However, now the client needs even more of the loads to be within the 500 pound specification because of requirements from another new client and because of some extremely tight tolerances on some ingredients. Some of these ingredients will be less than 100 pounds of the entire batch, so if the main ingredient gets way out of specification, then the entire load can be out of specification.


So, LSI has started using the plant’s data historian, which was unavailable at the time of writing the above algorithm, to analyze why there are still some overshoots or undershoots in the process and this data gathering and reporting is allowing LSI to “tune” the algorithm used to get the accuracy needed. Feed rate at the end of the fill cycle is being correlated to overshoot or undershoot values.  If the feed rate is below a certain value, accuracy within 250 pounds is nearly guaranteed. Outside of this rate, the results are more variable. LSI is now noticing that the plant is achieving feed rates much higher during the filling process than when the algorithm was first written, and because of this, these “golden” feed rates at the end of the batch are not being achieved as often. LSI is using a formatted spreadsheet report to identify batches out of tolerance (each have a time and date stamp of when the batch ended), then is using trends of key data during the batch (feed rates, mixer weights, current of motors, cutoffs of equipment, etc.) to analyze the process data on why the “golden” feed rates were not achieved and why the batch went out of tolerance.

LSI has been able to tune the algorithms for more repeatable performance. For a recent 38 hour period, 349 batches were run with 99.7% of the tolerances for the main ingredient being under 1,000 pounds (1 batch), 96% were under 500 pounds, and 75% were under 250 pounds. Without the correlation provided by the historical data and trends, then this tuning would not have been possible.


Figure 1 - Formatted spreadsheet. Purple rectangle shows final feed rate (more green = higher rate). Black rectangle shows overshoot (more red = worse overshoot)



Figure 2 - Scatter plot showing improvements in accuracy over a 3 day period.


Figure 3 - Mixer trend - Light blue line shows ingredient 1 target, pink shows ingredient 1 actual, green is overall mixer weight, and dark blue shows the feed rate into the mixer.

Lessons Learned:

Being able to correlate data from a process historian has allowed LSI to become the “process engineer” and optimize the process itself through the PLC code. Many companies collect all kinds of data, but to be able to actually act on the data being supplied is the real value of having the data in the first place. The company must also have intelligence within its own ranks or within its partner network to actually act on the data and make the improvements needed. This has to be done by people who understand the process. Without intimate process knowledge, the data really has limited value.

LSI will be working with this client in the future to put together more reports that will allow them and us to find opportunities to optimize the manufacturing process itself and/or the operator’s work flow as well. We will also be looking for lost opportunities in revenue(i.e. if the truck scale was empty too long, meaning that there was no truck to fill to send to a customer – as this may point to issues within the customer’s  own supply chain). I am sure the customer will continue to challenge us to further improve and optimize the process.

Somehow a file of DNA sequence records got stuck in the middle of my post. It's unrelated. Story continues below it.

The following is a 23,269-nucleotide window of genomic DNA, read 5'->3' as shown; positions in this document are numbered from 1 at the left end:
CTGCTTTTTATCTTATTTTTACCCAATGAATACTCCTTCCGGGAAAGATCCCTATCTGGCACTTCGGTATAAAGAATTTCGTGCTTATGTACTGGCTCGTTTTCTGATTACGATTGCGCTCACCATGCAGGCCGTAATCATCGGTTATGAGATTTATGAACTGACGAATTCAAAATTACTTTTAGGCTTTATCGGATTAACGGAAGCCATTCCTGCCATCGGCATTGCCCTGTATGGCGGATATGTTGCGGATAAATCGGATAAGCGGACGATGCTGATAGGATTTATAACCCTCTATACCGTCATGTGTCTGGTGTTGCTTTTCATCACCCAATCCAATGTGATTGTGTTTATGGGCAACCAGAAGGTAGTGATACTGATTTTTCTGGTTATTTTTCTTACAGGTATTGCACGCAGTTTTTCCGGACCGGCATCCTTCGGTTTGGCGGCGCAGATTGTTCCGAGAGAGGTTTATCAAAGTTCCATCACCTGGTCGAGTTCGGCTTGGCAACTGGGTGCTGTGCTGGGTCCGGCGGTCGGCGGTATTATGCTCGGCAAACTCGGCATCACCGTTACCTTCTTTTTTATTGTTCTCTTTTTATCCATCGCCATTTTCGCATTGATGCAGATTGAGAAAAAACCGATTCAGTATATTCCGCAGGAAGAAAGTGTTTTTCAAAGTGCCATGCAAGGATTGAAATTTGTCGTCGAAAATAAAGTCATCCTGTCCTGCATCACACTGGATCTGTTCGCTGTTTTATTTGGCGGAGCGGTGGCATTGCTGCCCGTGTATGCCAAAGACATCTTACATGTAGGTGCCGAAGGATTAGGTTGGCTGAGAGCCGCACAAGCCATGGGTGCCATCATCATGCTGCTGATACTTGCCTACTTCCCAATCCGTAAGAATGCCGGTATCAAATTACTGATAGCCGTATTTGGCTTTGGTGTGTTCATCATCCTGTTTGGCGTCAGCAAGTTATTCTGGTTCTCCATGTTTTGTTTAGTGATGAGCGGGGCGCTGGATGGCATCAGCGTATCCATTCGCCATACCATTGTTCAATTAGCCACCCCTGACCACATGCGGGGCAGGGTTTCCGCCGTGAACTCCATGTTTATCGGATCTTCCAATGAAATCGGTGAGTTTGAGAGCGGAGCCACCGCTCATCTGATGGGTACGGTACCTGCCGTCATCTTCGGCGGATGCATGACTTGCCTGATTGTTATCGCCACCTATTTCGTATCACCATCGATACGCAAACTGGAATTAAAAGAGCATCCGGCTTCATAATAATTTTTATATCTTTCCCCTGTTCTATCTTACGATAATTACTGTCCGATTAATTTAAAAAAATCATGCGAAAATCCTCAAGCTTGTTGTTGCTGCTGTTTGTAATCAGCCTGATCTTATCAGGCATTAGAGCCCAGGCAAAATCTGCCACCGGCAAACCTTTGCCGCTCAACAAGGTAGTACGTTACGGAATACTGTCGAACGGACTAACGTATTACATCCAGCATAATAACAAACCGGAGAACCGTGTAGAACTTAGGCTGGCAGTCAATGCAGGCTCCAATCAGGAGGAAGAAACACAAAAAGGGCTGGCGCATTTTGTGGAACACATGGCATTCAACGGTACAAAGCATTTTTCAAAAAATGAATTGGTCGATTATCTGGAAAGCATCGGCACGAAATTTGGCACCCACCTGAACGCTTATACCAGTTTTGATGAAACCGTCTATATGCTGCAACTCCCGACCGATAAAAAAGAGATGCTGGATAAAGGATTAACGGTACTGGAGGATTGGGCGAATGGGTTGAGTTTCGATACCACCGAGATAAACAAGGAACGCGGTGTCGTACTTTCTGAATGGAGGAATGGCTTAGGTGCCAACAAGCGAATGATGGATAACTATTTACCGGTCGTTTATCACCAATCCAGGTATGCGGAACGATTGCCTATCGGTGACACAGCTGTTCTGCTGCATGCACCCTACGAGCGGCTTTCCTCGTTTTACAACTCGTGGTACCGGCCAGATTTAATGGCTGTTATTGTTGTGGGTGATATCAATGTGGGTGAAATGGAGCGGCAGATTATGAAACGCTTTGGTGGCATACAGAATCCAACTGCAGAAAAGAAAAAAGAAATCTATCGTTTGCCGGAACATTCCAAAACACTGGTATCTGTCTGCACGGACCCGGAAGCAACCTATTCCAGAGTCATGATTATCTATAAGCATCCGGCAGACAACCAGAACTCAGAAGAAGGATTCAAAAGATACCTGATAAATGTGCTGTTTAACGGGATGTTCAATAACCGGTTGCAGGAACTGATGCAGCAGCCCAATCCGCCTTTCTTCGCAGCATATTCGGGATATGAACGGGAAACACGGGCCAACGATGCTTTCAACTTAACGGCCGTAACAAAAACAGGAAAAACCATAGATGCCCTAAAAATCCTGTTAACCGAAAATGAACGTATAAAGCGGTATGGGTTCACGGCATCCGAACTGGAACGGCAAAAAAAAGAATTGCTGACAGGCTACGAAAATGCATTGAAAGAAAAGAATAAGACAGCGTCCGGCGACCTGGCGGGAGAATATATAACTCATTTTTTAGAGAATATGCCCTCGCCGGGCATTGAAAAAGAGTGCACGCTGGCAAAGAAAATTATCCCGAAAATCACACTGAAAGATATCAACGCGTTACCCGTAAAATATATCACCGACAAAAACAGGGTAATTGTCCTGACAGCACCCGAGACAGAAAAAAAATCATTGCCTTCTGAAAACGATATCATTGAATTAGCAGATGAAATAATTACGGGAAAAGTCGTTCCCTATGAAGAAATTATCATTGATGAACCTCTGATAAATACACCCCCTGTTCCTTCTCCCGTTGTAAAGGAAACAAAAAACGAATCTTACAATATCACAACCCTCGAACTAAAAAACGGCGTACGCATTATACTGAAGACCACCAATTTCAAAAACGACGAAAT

Collecting data for the sake of collecting data is useless. Putting the data to work in optimizing the process or work flow is priceless.



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LSI and China

I recently made my second trip to the People’s Republic of China and I must admit that it is always an educational experience for me. The culture, as you can imagine, is very different there. Guangzhou, where our office is located, is a city of 10.3 million people (China’s 3rd largest city behind Beijing and Shanghai), which is just over 2 million more people than New York City, which is by far the largest city in the US. It is striking to note that China has 3 times the population of the US, yet has only about half the livable land. So, China is very crowded, and there is a large separation between classes of people. The middle class is emerging, but it is not like what we enjoy in the US.

The manufacturing culture is also very different. Some factories have living quarters on site (it is not uncommon for a husband to live at the plant site and only see his wife once every few months), other bus people in and out, and many use a bike, moped, or scooter to get to work. Very rarely do plants try to work with as few people as necessary as we do in the US, because they seem to want to keep people employed, and labor is still cheap in China, although this is changing. I have visited factories where we would have 5 people to perform a task, and they would have 20. I highly suspect that as this middle class emerges and the Chinese become more savvy when it comes to automation, that this will change as well.